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Contractors hit as China local government defaults rise

Contractors hit as China local government defaults rise

Posted on Tuesday, November 12, 2019

Commenting on the recent rise in local Chinese government defaults in a Financial Times article, Asia Global Institute Director Zhiwu Chen warns if the situation worsens, “The surge in government defaulters could lead to a social crisis with workers taking to the street and protesting against official agencies."

Slowing economy puts strain on public finances and raises risk of social unrest

China’s local governments face a record number of lawsuits for failing to pay their contractors as the country’s slowing economy puts a strain on public finances. 

The financial outlook has deteriorated so markedly that analysts have warned that there is a risk of social unrest. 

Chinese courts have listed 831 local governments as being in default in the first 10 months of this year, compared with 100 in the whole of 2018. The value of these local authorities’ overdue payments grew by more than 50 per cent from Rmb4.1bn at the end of last year to Rmb6.9bn ($984m) at the end of October. 

The totals do not take into account the amount owed by local government finance vehicles and companies operated by municipal or provincial officials, more than 1,000 of which have been listed as defaulters over the past three years. 

The large increase in cases provides a glimpse into the worsening financial position of many Chinese local governments as they struggle to revive economic growth that fell to a 30-year low of 6 per cent in the third quarter. 

“The surge in government defaulters could lead to a social crisis with workers taking to the street and protesting against official agencies. That’s the worst-case scenario for Beijing,” said Chen Zhiwu, head of the Asia Global Institute at the University of Hong Kong.

When you become a government contractor, you don’t expect to get paid once your work is completed . . . you expect an IOU and an uncertain payment date

- Wang Dianxue, Beijing-based lawyer

Andrew Gilholm, director of China and Korea analysis at Control Risks, a consultancy, also sounded a warning.

“If more frequent, high-profile defaults impact social stability and government credibility, it will become a national problem, albeit one that looks unlikely now,” Mr Gilholm said.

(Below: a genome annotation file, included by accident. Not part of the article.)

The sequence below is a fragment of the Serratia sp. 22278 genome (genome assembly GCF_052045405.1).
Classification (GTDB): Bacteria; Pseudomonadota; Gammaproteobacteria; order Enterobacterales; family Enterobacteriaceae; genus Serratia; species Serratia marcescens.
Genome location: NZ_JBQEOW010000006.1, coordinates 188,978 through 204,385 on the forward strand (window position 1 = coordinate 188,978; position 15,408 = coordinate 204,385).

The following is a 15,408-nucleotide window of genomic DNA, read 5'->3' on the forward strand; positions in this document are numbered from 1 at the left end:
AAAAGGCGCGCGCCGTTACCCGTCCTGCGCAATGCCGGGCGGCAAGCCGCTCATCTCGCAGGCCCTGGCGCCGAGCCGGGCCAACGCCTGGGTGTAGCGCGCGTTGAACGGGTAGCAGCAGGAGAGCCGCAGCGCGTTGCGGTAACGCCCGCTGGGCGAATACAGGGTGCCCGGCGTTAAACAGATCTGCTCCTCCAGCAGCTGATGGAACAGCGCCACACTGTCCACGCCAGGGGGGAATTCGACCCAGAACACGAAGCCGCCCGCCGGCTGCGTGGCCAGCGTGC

Local governments are registered as defaulters after failing to follow court orders to pay. Most of the defaults have occurred in counties and towns that are known to be operating under a tighter budget than cities and provinces.

Liu Kun, China’s finance minister, said in March that it would be a “major political task to ease financial stress” among county and township governments.

China’s lower-tier governments are under financial stress because their revenue falls far short of their rising public expenditure obligations in areas such as education and healthcare. Local governments, for example, spent Rmb3.9tn on education in 2017, up from Rmb1.1tn a decade ago.

That has forced many cash-strapped governments to pay vendors on credit, said Wang Dianxue, a Beijing-based lawyer who has represented contractors on government default cases.

“When you become a government contractor, you don’t expect to get paid once your work is completed,” said Mr Wang, “you expect an IOU and an uncertain payment date.”

China’s economic slowdown is putting extra stress on local governments that have seen fiscal revenue growth in the first three quarters of this year fall to 3.1 per cent, an 11-year low.

In the eastern province of Shandong, the Honghe town government has no firm plans to service a Rmb26m debt it owes to a local real estate developer despite a court ruling that the payment must be made by May.

“We will pay off the debt when we have more funds available,” said an official from Honghe.

Some large cities are also being sued for failure to pay. A court ruling last month named Nanchang, capital of the eastern province of Jiangxi, a defaulter after the city reneged on a payment of Rmb161m.

Making government entities pay their bills is challenging. There is no official guidance on seizing government assets to settle overdue payments.

China’s political regime prioritises party control over rule of law and local governments face few consequences if they decide not to pay.

“I can’t think of a single official being punished for failing to pay contractors,” said Mr Wang, the Beijing lawyer. “They are above the law.”


This article first appeared in Financial Times on November 11, 2019. The views expressed in the reports featured are the author’s own and do not necessarily reflect Asia Global Institute’s editorial policy.


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